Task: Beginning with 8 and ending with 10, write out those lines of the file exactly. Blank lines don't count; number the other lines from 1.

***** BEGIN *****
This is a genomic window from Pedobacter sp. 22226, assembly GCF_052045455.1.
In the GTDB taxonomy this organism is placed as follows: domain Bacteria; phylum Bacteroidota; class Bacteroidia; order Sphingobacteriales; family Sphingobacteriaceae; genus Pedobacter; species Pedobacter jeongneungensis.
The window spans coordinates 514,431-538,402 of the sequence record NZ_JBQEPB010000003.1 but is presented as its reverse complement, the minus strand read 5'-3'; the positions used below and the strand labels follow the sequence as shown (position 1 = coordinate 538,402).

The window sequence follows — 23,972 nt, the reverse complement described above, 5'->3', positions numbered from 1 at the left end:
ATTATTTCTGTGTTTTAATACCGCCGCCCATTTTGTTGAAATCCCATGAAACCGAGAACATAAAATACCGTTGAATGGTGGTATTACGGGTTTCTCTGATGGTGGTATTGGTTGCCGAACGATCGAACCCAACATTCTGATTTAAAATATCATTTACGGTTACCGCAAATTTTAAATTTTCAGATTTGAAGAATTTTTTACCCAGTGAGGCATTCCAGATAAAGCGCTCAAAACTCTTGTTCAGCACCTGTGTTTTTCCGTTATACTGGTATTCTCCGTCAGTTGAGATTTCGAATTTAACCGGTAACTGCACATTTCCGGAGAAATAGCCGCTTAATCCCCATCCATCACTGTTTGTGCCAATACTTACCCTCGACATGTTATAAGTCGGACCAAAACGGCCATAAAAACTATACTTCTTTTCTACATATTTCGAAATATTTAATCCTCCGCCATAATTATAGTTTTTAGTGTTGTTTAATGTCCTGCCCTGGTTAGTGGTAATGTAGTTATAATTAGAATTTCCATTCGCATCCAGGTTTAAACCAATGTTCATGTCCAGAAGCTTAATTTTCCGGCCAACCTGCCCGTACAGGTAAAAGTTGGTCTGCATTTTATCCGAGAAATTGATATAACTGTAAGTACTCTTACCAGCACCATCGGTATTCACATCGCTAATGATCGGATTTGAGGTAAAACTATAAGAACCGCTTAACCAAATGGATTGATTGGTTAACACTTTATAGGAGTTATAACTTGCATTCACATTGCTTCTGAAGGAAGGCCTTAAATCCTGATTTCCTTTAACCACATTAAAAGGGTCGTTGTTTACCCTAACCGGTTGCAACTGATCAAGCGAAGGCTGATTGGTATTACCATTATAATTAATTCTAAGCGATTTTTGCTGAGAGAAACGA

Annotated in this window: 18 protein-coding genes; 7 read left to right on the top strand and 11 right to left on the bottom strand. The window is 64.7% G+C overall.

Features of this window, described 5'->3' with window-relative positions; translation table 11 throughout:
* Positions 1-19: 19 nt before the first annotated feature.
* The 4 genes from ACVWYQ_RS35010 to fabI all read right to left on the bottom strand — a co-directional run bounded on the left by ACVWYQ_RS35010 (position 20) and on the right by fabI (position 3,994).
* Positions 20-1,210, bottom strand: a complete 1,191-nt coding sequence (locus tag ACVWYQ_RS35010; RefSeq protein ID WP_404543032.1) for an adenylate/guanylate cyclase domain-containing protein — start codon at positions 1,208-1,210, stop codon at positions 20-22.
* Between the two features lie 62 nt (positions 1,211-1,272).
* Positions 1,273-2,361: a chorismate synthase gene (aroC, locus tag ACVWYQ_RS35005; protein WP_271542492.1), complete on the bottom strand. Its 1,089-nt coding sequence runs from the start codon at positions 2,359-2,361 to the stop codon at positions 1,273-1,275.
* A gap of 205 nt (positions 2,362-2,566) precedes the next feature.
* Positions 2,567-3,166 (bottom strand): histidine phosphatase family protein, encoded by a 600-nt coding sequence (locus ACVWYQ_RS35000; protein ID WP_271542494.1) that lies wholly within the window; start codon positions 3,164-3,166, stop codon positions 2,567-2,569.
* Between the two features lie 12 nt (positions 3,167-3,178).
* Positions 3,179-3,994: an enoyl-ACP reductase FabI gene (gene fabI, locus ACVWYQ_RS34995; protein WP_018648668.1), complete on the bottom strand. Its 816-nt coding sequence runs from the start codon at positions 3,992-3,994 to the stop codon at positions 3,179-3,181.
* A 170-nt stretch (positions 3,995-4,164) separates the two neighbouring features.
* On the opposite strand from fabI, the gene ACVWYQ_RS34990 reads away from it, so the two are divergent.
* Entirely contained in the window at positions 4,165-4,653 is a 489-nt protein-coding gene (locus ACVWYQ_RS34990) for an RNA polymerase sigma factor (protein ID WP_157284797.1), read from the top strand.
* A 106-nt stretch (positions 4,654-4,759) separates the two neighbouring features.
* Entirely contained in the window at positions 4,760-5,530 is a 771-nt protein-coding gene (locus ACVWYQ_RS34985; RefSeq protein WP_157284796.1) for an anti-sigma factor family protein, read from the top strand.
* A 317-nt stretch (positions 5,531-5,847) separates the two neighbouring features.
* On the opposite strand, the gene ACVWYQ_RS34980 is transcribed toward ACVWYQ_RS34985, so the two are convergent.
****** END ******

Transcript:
* Positions 1-19: 19 nt before the first annotated feature.
* The 4 genes from ACVWYQ_RS35010 to fabI all read right to left on the bottom strand — a co-directional run bounded on the left by ACVWYQ_RS35010 (position 20) and on the right by fabI (position 3,994).
* Positions 20-1,210, bottom strand: a complete 1,191-nt coding sequence (locus tag ACVWYQ_RS35010; RefSeq protein ID WP_404543032.1) for an adenylate/guanylate cyclase domain-containing protein — start codon at positions 1,208-1,210, stop codon at positions 20-22.